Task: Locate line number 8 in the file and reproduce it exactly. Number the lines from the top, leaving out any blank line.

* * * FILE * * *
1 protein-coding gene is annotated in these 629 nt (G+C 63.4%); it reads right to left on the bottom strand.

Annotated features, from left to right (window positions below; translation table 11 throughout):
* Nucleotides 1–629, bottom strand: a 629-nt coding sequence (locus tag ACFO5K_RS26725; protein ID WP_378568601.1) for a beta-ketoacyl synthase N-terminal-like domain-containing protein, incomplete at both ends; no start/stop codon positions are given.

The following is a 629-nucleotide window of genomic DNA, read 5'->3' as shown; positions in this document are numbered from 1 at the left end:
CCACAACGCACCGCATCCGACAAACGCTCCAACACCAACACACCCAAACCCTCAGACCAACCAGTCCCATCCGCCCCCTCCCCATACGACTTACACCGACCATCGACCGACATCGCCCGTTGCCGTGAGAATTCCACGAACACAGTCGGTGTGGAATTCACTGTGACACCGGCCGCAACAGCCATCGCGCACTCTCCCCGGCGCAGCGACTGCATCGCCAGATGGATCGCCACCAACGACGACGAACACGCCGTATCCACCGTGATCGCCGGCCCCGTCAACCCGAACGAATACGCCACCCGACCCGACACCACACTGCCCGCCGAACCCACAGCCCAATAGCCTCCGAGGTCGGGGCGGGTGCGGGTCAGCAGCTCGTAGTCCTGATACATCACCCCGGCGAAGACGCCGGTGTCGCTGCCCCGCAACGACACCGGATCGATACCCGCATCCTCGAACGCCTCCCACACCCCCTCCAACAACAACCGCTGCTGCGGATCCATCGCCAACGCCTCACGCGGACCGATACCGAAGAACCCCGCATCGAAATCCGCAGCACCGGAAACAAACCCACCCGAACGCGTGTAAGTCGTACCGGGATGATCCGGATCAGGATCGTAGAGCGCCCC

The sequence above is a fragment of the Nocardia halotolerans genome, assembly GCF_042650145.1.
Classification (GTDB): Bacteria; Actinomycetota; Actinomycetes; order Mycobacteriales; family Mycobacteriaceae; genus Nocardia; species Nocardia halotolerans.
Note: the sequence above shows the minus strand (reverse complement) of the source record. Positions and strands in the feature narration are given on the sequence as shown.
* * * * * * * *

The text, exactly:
Note: the sequence above shows the minus strand (reverse complement) of the source record. Positions and strands in the feature narration are given on the sequence as shown.